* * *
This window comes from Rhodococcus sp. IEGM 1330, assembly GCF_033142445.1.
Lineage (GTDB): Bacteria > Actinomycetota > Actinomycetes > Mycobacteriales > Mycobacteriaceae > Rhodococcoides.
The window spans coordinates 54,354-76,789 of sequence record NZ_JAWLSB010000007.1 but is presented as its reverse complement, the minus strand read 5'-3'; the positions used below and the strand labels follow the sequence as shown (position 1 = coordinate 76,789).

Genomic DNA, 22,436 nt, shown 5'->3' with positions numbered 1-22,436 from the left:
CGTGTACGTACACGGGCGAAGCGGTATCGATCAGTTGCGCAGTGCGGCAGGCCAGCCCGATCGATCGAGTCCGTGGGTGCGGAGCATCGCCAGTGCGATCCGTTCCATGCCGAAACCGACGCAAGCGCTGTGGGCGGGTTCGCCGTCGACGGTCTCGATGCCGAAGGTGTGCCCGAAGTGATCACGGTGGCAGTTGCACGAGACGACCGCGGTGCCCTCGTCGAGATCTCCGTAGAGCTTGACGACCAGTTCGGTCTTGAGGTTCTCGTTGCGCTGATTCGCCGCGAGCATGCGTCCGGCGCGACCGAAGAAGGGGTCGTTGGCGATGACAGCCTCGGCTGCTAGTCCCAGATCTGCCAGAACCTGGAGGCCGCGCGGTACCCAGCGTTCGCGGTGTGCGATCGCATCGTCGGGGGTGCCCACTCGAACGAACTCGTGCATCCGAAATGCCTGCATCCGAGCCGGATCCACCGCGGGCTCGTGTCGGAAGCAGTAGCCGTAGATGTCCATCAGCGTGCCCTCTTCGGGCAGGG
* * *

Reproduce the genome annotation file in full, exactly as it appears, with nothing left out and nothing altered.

This window comes from Rhodococcus sp. IEGM 1330, assembly GCF_033142445.1.
Lineage (GTDB): Bacteria > Actinomycetota > Actinomycetes > Mycobacteriales > Mycobacteriaceae > Rhodococcoides.
The window spans coordinates 54,354-76,789 of sequence record NZ_JAWLSB010000007.1 but is presented as its reverse complement, the minus strand read 5'-3'; the positions used below and the strand labels follow the sequence as shown (position 1 = coordinate 76,789).

Genomic DNA, 22,436 nt, shown 5'->3' with positions numbered 1-22,436 from the left:
CGTGTACGTACACGGGCGAAGCGGTATCGATCAGTTGCGCAGTGCGGCAGGCCAGCCCGATCGATCGAGTCCGTGGGTGCGGAGCATCGCCAGTGCGATCCGTTCCATGCCGAAACCGACGCAAGCGCTGTGGGCGGGTTCGCCGTCGACGGTCTCGATGCCGAAGGTGTGCCCGAAGTGATCACGGTGGCAGTTGCACGAGACGACCGCGGTGCCCTCGTCGAGATCTCCGTAGAGCTTGACGACCAGTTCGGTCTTGAGGTTCTCGTTGCGCTGATTCGCCGCGAGCATGCGTCCGGCGCGACCGAAGAAGGGGTCGTTGGCGATGACAGCCTCGGCTGCTAGTCCCAGATCTGCCAGAACCTGGAGGCCGCGCGGTACCCAGCGTTCGCGGTGTGCGATCGCATCGTCGGGGGTGCCCACTCGAACGAACTCGTGCATCCGAAATGCCTGCATCCGAGCCGGATCCACCGCGGGCTCGTGTCGGAAGCAGTAGCCGTAGATGTCCATCAGCGTGCCCTCTTCGGGCAGGG